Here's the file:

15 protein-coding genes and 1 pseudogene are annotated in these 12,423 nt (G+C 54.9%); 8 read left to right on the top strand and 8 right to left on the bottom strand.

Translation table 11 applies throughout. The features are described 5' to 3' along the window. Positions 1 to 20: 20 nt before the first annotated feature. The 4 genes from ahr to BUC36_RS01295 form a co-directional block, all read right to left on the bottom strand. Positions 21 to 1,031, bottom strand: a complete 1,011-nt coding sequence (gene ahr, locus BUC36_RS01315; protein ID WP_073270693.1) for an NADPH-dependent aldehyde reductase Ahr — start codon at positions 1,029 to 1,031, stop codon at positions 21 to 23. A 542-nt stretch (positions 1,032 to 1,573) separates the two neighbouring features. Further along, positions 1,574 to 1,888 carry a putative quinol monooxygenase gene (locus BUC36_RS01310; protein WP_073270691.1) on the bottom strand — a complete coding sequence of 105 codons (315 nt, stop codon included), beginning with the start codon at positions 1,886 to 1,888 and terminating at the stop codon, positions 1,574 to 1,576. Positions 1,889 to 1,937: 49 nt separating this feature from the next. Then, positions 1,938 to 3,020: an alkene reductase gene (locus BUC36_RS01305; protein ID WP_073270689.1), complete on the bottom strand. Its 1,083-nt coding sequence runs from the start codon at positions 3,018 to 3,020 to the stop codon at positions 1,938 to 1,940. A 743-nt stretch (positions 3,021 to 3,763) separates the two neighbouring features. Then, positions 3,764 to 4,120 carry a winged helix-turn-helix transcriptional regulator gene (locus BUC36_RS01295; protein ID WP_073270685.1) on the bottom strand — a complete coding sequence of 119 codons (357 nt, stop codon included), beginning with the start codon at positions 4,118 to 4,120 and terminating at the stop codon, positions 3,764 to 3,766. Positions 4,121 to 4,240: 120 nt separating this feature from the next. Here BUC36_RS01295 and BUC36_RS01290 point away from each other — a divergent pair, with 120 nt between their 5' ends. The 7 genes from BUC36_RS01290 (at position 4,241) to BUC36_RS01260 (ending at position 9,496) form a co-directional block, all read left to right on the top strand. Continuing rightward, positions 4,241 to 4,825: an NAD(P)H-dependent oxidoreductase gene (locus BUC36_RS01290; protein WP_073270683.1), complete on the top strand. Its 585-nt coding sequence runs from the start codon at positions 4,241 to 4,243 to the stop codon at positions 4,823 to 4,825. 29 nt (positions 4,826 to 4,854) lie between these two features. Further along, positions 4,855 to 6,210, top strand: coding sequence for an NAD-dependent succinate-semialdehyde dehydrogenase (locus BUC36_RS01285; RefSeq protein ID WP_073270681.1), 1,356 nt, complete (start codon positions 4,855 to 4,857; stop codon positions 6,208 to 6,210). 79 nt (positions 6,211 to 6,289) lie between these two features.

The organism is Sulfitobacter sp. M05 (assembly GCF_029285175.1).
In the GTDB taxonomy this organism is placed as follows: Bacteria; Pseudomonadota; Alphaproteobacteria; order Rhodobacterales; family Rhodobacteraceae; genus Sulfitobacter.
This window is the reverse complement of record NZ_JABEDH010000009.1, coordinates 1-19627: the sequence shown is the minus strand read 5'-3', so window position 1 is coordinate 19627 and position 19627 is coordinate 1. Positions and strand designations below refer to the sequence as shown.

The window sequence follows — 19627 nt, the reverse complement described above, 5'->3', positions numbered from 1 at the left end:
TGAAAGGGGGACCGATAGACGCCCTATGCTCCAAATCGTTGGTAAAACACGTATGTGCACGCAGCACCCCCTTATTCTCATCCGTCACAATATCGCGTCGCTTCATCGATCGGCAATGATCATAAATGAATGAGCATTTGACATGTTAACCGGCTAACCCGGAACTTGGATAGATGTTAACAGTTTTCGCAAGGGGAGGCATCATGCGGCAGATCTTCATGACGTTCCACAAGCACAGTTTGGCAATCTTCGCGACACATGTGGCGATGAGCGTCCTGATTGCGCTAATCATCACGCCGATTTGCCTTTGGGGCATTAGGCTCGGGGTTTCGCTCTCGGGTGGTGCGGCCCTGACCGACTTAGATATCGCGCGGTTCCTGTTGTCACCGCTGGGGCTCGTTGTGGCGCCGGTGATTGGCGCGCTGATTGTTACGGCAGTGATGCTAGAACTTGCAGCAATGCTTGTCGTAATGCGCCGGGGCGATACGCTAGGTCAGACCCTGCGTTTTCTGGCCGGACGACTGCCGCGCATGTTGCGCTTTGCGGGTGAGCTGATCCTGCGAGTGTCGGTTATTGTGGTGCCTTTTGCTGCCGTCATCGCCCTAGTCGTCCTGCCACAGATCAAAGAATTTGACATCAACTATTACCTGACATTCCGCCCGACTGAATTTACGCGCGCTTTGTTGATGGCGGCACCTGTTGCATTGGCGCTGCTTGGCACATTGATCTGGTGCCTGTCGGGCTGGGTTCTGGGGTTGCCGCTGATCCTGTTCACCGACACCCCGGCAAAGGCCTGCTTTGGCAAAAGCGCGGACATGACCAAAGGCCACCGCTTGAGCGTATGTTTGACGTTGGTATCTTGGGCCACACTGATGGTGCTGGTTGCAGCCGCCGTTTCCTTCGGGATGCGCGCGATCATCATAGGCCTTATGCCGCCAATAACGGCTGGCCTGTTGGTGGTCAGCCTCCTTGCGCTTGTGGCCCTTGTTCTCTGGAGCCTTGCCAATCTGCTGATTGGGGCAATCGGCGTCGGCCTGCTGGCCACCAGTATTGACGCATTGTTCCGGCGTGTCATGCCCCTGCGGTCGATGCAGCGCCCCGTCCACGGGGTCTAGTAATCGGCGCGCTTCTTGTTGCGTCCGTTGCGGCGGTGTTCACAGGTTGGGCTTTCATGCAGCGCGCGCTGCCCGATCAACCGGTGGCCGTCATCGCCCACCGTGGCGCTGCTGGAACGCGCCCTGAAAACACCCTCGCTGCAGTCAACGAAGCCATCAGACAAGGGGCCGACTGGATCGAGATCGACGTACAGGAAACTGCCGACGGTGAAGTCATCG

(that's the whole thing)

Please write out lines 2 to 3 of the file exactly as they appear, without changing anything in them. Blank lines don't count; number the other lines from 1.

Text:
Translation table 11 applies throughout. The features are described 5' to 3' along the window. Positions 1 to 20: 20 nt before the first annotated feature. The 4 genes from ahr to BUC36_RS01295 form a co-directional block, all read right to left on the bottom strand. Positions 21 to 1,031, bottom strand: a complete 1,011-nt coding sequence (gene ahr, locus BUC36_RS01315; protein ID WP_073270693.1) for an NADPH-dependent aldehyde reductase Ahr — start codon at positions 1,029 to 1,031, stop codon at positions 21 to 23. A 542-nt stretch (positions 1,032 to 1,573) separates the two neighbouring features. Further along, positions 1,574 to 1,888 carry a putative quinol monooxygenase gene (locus BUC36_RS01310; protein WP_073270691.1) on the bottom strand — a complete coding sequence of 105 codons (315 nt, stop codon included), beginning with the start codon at positions 1,886 to 1,888 and terminating at the stop codon, positions 1,574 to 1,576. Positions 1,889 to 1,937: 49 nt separating this feature from the next. Then, positions 1,938 to 3,020: an alkene reductase gene (locus BUC36_RS01305; protein ID WP_073270689.1), complete on the bottom strand. Its 1,083-nt coding sequence runs from the start codon at positions 3,018 to 3,020 to the stop codon at positions 1,938 to 1,940. A 743-nt stretch (positions 3,021 to 3,763) separates the two neighbouring features. Then, positions 3,764 to 4,120 carry a winged helix-turn-helix transcriptional regulator gene (locus BUC36_RS01295; protein ID WP_073270685.1) on the bottom strand — a complete coding sequence of 119 codons (357 nt, stop codon included), beginning with the start codon at positions 4,118 to 4,120 and terminating at the stop codon, positions 3,764 to 3,766. Positions 4,121 to 4,240: 120 nt separating this feature from the next. Here BUC36_RS01295 and BUC36_RS01290 point away from each other — a divergent pair, with 120 nt between their 5' ends. The 7 genes from BUC36_RS01290 (at position 4,241) to BUC36_RS01260 (ending at position 9,496) form a co-directional block, all read left to right on the top strand. Continuing rightward, positions 4,241 to 4,825: an NAD(P)H-dependent oxidoreductase gene (locus BUC36_RS01290; protein WP_073270683.1), complete on the top strand. Its 585-nt coding sequence runs from the start codon at positions 4,241 to 4,243 to the stop codon at positions 4,823 to 4,825. 29 nt (positions 4,826 to 4,854) lie between these two features. Further along, positions 4,855 to 6,210, top strand: coding sequence for an NAD-dependent succinate-semialdehyde dehydrogenase (locus BUC36_RS01285; RefSeq protein ID WP_073270681.1), 1,356 nt, complete (start codon positions 4,855 to 4,857; stop codon positions 6,208 to 6,210). 79 nt (positions 6,211 to 6,289) lie between these two features.

The organism is Sulfitobacter sp. M05 (assembly GCF_029285175.1).